Watching Blanche Lambert Lincoln’s performance yesterday, so many feelings went through me, none of them, charitable, I’m afraid. But as I watched her vote against the public option that is so popular with so many in Arkansas and across the nation, I wondered if she was fully aware that for the first time in her senate career, of just how many eyes were upon her.
True, she has been on C-Span, and while I occasionally tune in to that network, to be honest, it’s sort of like the public access of national networks. She can get away with all sorts of votes that pull the wool over the eyes of her more progressive/liberal supporters in Arkansas.
But this time? Not so much. Anyone with a television and half a brain was watching her vote yesterday.
Still, I’m not sure that the senator from the Arkansas Democrat-Gazette fully understands the anger and sense of betrayal that so many felt yesterday. She still clings to the canard that a majority of people in Arkansas oppose the public option, despite all the evidence to the contrary.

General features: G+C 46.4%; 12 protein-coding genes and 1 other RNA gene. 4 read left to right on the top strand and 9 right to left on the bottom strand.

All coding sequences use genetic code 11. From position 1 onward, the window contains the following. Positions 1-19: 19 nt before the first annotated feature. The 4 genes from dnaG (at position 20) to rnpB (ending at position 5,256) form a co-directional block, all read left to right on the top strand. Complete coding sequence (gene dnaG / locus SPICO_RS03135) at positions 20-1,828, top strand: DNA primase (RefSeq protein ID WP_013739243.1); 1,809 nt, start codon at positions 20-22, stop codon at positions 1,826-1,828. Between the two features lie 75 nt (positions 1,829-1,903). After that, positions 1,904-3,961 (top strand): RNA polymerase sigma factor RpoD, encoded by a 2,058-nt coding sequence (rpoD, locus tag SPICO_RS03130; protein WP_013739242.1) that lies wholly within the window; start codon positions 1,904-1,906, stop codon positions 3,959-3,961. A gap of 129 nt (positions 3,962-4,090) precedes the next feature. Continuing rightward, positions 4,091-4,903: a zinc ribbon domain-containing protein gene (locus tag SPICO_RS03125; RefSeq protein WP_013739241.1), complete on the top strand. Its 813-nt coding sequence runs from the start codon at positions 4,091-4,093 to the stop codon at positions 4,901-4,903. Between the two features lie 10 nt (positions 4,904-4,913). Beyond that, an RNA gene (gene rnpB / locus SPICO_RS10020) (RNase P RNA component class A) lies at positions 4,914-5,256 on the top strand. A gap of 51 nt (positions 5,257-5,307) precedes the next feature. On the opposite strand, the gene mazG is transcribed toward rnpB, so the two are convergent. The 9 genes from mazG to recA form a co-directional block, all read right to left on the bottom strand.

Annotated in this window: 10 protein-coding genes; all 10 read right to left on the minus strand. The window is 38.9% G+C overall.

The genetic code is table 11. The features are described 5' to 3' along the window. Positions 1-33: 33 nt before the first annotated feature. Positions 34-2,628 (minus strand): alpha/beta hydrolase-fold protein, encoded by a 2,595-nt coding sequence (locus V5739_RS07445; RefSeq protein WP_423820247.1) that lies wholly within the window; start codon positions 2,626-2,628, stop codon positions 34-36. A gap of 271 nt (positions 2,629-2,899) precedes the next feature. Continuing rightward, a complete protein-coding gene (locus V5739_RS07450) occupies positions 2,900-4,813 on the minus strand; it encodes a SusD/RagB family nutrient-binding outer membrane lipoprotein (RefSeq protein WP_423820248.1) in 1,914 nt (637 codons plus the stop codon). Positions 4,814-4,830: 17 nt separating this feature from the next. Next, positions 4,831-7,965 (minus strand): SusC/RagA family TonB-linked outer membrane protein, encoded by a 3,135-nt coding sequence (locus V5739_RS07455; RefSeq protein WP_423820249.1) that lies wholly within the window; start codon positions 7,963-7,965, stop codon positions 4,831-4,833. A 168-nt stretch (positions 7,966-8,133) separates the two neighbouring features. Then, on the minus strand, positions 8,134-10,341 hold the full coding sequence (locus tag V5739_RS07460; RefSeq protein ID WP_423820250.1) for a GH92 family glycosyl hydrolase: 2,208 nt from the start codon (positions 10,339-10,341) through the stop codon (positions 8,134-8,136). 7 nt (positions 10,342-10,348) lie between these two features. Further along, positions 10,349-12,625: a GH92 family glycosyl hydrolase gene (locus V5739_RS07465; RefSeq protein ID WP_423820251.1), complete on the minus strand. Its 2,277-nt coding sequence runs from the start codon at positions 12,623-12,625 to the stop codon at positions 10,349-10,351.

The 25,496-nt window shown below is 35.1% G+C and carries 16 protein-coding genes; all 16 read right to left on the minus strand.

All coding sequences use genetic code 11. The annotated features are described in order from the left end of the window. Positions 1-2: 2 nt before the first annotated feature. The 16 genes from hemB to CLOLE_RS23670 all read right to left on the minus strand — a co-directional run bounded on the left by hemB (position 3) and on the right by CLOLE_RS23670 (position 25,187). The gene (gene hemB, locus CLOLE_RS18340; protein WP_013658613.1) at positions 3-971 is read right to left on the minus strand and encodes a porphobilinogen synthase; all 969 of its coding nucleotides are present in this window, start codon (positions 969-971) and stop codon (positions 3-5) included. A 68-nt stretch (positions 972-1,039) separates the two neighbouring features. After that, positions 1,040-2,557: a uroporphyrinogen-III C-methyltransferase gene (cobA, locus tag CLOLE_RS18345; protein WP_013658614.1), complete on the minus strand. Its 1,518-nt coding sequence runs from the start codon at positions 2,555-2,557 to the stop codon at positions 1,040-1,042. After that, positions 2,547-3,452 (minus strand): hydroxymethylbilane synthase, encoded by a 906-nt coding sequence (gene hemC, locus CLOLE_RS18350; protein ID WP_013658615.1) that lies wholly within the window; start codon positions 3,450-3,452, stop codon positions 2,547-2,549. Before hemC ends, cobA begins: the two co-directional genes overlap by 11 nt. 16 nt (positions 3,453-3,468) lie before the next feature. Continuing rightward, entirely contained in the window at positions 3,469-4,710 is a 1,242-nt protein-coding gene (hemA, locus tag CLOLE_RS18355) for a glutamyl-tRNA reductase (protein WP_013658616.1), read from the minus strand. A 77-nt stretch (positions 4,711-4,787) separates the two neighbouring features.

I’m guessing that someone is telling Lincoln that this will all blow over, and that all of her supporters will rally to her come election time. She is so sadly mistaken. This issue is the litmus test; they just can’t hold their noses and vote for you ant longer, Senator.
There are other options open to voters.
Then again . . .
We know that the Tea Party folks are really good at communicating with their congressional representatives. It only takes five minutes to go online and do it.
Tired of getting the “Some of us have jobs! Families! Responsibilities! Dogs and Cats to Feed! Music to download! Episodes of Survivor to watch!” line from people?
Not that it will sink in, but remind them once again that it only takes a few minutes go online and send a message to Lincoln’s office. The Tea Party folks are finding the time.
Quote of the Day
I know that in theory the word is secondary in cinema, but the secret of my work is that everything is based on the word. I always begin with the dialogue. And I do not understand how one dares to write action before dialogue. I must begin with what the characters say. I must know what they say before seeing them do what they do. - Orson Welles
White House officials feared J.K. Rowling promoted witchcraft
No, it was the Bushies . . .